Can Muslims use kosher certification symbols to tell if a food is halal?
YES: Muslims can use kosher symbols to determine if a food contains pork, pig-derived products, meat from improperly slaughtered but jointly permissible (halal, kosher) animals, blood or hawwam creatures (vermin) such as insects, rodents, frogs, snails and reptiles. These are all prohibited by both kashruth and shari'a.
NO: Muslims cannot use kosher symbols to determine if a product contains alcohol. Some non-kosher foods, like those containing shrimp or cheese, can be made in a halal manner.
Kosher: Under-serving Muslim Consumers
Muslims make up 30% of the "kosher consumer," outnumbering Jews who keep kosher in this consumer group by 3:1. Despite our economic weight in the kosher foods market, Muslim Consumers are nonetheless under-served by kosher food standards.
Foods which contain alcohol and alcohol-derived products like (most) wine vinegar can be kosher, but are forbidden (haram) for Muslims to eat. On the other hand, kosher dietary laws impose restrictions on Muslims that are unnecessary for that food to meet halal criteria. These are:
- Banning foods containing seafood such as shrimp, crustaceans or shellfish;
- Banning the mixing of meat and dairy;
- Banning foods containing non-Jewish cheese, and;
- Seasonal dietary restrictions.
Two such products are Doritos® brand Nacho Cheese Tortilla Chips, made with pork enzymes[2, 3], and Gorton's brand Shrimp Scampi which contains both gelatin and wine. Each of these food products, though containing non-kosher ingredients, can be made according to halal standards with slight modifications to the recipes.
Producing Halal is Cost Effective
Producing foods in accordance with halal dietary standards is actually less complicated, less costly and provides a bigger return than only producing foods according to kosher standards. Here are several reasons why.
Muslims are a bigger Market
- The United States is home to 8 – 11 million Muslims of diverse backgrounds, with one thing in common: they eat halal food.
- 80% of Muslims regularly observe halal dietary standards, only slightly more than 20% of Jews regularly observe kosher standards.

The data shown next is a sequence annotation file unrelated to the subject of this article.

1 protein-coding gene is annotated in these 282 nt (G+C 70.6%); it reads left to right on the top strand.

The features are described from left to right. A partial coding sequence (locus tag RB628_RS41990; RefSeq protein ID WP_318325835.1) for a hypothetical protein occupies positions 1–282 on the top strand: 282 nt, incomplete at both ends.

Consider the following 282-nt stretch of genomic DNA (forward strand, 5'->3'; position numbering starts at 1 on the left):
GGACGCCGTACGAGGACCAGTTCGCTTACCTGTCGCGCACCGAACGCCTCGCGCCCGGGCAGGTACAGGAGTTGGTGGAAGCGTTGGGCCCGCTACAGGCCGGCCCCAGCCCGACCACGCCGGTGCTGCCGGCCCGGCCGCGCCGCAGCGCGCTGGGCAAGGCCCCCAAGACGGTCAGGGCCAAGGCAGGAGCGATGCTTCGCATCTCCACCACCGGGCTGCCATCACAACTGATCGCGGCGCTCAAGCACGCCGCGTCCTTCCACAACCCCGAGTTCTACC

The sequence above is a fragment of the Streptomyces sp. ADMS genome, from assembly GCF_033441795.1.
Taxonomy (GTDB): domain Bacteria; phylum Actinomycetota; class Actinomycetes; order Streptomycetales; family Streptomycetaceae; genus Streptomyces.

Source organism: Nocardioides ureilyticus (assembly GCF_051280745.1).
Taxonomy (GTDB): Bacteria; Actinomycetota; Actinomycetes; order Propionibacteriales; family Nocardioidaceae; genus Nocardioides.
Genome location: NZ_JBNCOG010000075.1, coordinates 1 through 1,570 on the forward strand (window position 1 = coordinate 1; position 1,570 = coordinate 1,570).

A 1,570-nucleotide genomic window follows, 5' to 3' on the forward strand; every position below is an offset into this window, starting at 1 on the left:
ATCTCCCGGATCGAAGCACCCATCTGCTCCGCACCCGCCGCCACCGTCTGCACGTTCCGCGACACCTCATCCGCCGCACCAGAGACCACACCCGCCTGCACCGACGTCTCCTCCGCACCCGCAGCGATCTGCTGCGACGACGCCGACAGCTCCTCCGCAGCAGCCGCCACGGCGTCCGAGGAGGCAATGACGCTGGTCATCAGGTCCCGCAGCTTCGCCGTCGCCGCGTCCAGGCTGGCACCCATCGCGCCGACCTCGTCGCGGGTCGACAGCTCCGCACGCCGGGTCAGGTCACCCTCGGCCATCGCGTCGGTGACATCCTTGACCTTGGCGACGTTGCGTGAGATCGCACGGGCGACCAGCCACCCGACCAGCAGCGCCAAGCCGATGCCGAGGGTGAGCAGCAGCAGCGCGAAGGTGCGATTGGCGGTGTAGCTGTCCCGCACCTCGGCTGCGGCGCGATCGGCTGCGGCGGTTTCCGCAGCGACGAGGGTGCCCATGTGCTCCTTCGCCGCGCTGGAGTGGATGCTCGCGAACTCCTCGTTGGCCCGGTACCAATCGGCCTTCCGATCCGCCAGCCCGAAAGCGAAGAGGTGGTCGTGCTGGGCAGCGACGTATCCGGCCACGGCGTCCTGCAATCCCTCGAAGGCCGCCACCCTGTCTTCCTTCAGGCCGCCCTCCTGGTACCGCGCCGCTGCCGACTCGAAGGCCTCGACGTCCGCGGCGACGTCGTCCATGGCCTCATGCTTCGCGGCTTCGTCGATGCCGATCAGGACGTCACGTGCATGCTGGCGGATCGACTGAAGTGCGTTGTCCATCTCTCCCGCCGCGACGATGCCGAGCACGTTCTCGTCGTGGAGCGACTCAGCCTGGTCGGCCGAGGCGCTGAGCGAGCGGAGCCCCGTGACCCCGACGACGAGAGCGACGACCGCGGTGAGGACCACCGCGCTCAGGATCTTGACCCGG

- Within the kosher consumer group, Muslims outnumber Jews 3:1.6
- The U.S. market for halal foods is $12 billion per year. This, despite the lack of widespread availability for halal products outside of major metro areas.
- Muslims are not restricted from eating meat taken from the back half of a slaughtered animal, keeping costs associated with Islamic slaughter low.
- Muslims are consumers of foods containing cheese and cheese products, expanding the number of food products marketable to Muslim consumers beyond the traditional "kosher consumer" boundaries.
- Muslims are consumers of foods containing crustaceans, shellfish and mollusks, expanding the number of food products marketable to Muslim consumers beyond the traditional "kosher consumer" boundaries.
Current awareness of kosher food production protocols concerning the banning of products derived from pork, insects and blood lowers the manufacturer's learning curve to making non-kosher food products like shrimp or clam dishes in a halal manner.
Kosher v. Halal: What are the differences and similarities of kosher and halal?
A comparison of kosher and halal animals
ALCOHOL: In Islam, it's Haram
 Bushkin, Gary. "Kosher & Halal certification: natural products with a pedigree; How dietary preferences have changed the formulation of products in the nutraceuticals market now and for the future." Reprinted on Entrepreneur.com from: "Kosher Halal Overview," Nutraceuticals World. March 2007. Retrieved April 10, 2009. https://www.entrepreneur.com/tradejournals/article/161207428.html
 "Seasoned Products Made Without Porcine Enzymes," Frito-Lay web site. (Retrieved April 7, 2009).
 Brand Overview: Doritos, Frito-Lay web site, (Retrieved April 7, 2009). http://www.fritolay.com/our-snacks/doritos.html
 Our Products: Shrimp Scampi, Gorton's web site, (Retrieved April 10, 2009). http://www.gortons.com/product_detail.php?cid=22&pid=25
 Chaudry, Muhammed, PhD. "Halal in Confectionery," Islamic Food and Nutrition Council of America (IFANCA). Presented at the 2007 National Technical Seminar of the American Association of Candy Technologists.
 Bushkin, Gary. (ibid)
 Bushkin, Gary. (ibid)